Justin Ihne

Promoting Youth Development, Healthy Living, and Social Responsibility

The Plattsburgh YMCA has new leadership following the milestone retirement of former director Kevin Killeen. Justin Ihne moved to Plattsburgh this winter to take the helm and begin the work of moving this pillar of the community forward. Ihne hails from Brooklyn, but also calls Kingston, New York, a second home. He grew up spending his summers at YMCA-affiliated camps in the Berkshires and Kingston, first as a camper and later as a professional. He discovered his passion for working with children through many years of positive experiences at the camps he frequented.

With a degree in music focused in ethnomusicology — simply explained as ‘world music’— it was no surprise to learn that Ihne has managed to weave music into his work. “Music has always been a part of my life,” he shared, “I introduced a lot of music programs to the summer camps that I worked at –- including some percussion and African games.” Ihne is also a collector of “funky” instruments from around the globe.

One thing led to another, and Ihne was promoted up through the ranks in the world of summer camps. He has worked for the YMCA throughout his career. Before moving to Plattsburgh with his family, Ihne was executive director of a YMCA branch in northern New Jersey.

On one of the rare hot, sweltering days this summer, Ihne pushed aside floor plans, paint swatches, and tile samples from his desk to spend time sharing his insights with Strictly Business.

Occupation: CEO, Plattsburgh YMCA
Hometown: Brooklyn, NY
Education: B.A. in Music from Hunter College in New York City
Family: Sophie, wife of 19 years; daughter Marley (age 13), twin boys Ethan
and Rowan (age 8); and Lyla, the family dog.

SB: You’ve been here about six months. What are your first impressions?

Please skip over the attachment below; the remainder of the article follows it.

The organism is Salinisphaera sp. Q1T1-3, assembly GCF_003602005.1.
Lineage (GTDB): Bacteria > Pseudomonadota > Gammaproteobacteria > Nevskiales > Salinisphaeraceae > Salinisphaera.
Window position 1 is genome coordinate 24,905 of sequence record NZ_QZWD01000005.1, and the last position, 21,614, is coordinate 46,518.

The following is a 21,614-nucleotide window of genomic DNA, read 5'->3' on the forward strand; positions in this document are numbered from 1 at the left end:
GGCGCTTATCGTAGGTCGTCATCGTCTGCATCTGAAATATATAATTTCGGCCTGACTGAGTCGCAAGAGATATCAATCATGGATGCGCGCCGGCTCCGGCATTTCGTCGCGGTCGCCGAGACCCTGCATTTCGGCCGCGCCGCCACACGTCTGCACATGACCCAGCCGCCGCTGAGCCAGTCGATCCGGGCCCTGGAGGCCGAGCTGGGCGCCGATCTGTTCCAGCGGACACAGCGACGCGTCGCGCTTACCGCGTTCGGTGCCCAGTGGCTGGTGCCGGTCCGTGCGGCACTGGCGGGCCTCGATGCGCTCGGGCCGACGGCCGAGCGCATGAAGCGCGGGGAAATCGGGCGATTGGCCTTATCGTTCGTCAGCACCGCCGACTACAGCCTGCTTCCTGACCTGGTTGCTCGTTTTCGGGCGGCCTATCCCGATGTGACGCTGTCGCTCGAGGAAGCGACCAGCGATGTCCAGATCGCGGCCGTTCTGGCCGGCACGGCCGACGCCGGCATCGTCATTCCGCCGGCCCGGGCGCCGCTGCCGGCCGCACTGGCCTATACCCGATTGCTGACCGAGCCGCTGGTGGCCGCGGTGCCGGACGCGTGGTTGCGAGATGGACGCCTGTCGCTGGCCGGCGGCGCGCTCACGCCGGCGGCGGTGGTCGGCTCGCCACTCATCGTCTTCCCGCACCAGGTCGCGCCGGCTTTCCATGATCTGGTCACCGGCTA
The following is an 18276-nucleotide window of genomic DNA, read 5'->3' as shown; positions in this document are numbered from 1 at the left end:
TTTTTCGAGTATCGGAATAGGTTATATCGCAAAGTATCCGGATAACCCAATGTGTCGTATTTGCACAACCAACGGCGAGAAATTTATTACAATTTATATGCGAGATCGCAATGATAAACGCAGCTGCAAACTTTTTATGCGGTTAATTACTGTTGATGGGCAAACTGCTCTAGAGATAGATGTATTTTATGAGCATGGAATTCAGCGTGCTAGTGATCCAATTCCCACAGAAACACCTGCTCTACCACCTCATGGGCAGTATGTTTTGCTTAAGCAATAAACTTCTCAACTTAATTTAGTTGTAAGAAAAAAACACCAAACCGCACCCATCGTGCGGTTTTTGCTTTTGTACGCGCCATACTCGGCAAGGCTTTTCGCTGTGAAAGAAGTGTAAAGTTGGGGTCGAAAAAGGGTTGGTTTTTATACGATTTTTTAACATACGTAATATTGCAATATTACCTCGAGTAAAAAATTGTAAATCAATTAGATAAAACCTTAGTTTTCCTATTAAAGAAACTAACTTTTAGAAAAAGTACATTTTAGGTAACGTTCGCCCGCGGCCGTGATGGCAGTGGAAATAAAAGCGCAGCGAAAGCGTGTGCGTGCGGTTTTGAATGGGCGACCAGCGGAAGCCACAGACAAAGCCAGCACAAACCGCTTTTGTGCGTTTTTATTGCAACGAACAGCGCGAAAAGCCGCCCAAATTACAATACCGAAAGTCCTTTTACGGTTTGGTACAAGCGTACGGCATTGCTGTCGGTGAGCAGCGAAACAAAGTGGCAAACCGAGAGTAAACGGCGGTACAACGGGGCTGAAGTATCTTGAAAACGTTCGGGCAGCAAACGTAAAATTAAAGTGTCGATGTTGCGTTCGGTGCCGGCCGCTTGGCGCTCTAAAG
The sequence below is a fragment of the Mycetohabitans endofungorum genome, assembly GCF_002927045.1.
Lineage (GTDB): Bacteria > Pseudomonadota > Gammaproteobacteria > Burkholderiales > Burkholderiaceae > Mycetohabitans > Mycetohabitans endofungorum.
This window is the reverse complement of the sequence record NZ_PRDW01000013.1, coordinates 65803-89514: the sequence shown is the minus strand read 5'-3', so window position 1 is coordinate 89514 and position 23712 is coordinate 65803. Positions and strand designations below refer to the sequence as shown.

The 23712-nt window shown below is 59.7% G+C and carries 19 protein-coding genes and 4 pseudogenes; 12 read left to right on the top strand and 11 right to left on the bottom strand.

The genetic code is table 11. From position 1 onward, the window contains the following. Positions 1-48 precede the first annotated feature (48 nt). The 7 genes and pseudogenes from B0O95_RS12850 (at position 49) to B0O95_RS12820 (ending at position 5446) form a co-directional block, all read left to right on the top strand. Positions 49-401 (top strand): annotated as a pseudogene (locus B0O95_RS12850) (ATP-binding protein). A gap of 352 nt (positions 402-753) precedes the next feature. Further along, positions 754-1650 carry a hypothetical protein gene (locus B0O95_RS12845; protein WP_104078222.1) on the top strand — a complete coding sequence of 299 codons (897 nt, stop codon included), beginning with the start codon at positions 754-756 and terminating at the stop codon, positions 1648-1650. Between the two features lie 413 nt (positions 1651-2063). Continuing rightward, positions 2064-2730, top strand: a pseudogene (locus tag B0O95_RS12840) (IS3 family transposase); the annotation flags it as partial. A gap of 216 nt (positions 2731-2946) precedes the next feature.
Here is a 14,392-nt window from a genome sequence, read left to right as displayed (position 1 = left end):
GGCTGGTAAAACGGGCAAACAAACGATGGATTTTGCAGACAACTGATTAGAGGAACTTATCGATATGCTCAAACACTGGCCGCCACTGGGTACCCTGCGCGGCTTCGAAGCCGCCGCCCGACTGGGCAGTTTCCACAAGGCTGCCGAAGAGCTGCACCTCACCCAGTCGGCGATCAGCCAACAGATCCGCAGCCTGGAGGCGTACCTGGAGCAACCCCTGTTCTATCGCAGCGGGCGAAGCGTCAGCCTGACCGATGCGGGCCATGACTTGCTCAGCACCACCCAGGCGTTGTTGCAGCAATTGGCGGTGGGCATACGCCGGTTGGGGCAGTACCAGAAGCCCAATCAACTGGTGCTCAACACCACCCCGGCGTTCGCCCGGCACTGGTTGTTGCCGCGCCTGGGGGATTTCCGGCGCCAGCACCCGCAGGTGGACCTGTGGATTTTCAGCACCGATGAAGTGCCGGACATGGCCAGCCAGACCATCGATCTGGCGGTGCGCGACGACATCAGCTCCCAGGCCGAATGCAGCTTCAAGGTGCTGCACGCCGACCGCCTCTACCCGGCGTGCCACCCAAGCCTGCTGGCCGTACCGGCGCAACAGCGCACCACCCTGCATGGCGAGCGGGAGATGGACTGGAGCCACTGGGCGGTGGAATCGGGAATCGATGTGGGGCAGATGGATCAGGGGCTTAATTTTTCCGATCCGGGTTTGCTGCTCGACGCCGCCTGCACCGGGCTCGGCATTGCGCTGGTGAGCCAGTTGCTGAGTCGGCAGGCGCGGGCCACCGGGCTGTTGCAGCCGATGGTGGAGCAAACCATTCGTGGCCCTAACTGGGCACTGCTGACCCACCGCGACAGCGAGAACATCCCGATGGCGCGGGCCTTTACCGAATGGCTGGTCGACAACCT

JI: During my first week here, my predecessor, Kevin Killeen, brought me to a meeting of the Rotary Club. I was so impressed. I was a Rotarian in a couple of other areas that I worked in and a Kiwanian as well. So far it feels very comfortable. Everybody feels very connected. I’ve been trying to work with the library and The Strand. We have this great trifecta right here at the cross roads. All three of us are focused on kids and families so I think there’s some good opportunity there.

SB: Tell us about one of your most influential mentors.
JI: I was that kind of kid when I was young – the one that was always getting into trouble, with a really foul mouth, getting into fights and those kinds of things. The summer camp that I went to was a big part of what got me back on track. It was the counselors and the camp director, Lloyd Griffith, in particular. He was a great guy. He was the kind of camp director who would go out of his way to call me throughout the year and check on me. He would check in on my mom, who was a single mom, and on me and my brother. I felt like he took the time to connect with me. That’s the kind of leader that I always aspired to be; making sure that you take time to really connect with kids that are having a tough time and give them a chance. That was an important thing he did for me, giving me a chance to make mistakes and then learn from them and bring me along the way.

SB: What important lessons did you learn early in your career?
JI: Be okay with making a mistake. Learning from mistakes was a big thing for me, but I learned that out of mistakes come something else and you learn from that too. Coming up through the different positions I have had, it was important for me to ask my supervisor about many things so that I could learn more aspects of the business — things like trying to get a handle on finances by reviewing the budgets and learning how you go out and ask people for money and get donations. I learned how important it was to get in front of the supervisor. I wish I had done that earlier. It’s an important part of getting to the next step.

SB: What inspires you?
JI: Creativity. Getting in a room with a group of people and a blank dry erase board and just going to town on something creative. Taking an idea and coming up with a plan or program. When I was a counselor it was coming up with a skit that we would do in front of the kids. It was just laughing and having fun, being in that creative moment. Then one idea inspires the next, and it’s being in that mode that I love.

SB: Tell us about your approach to management and leadership.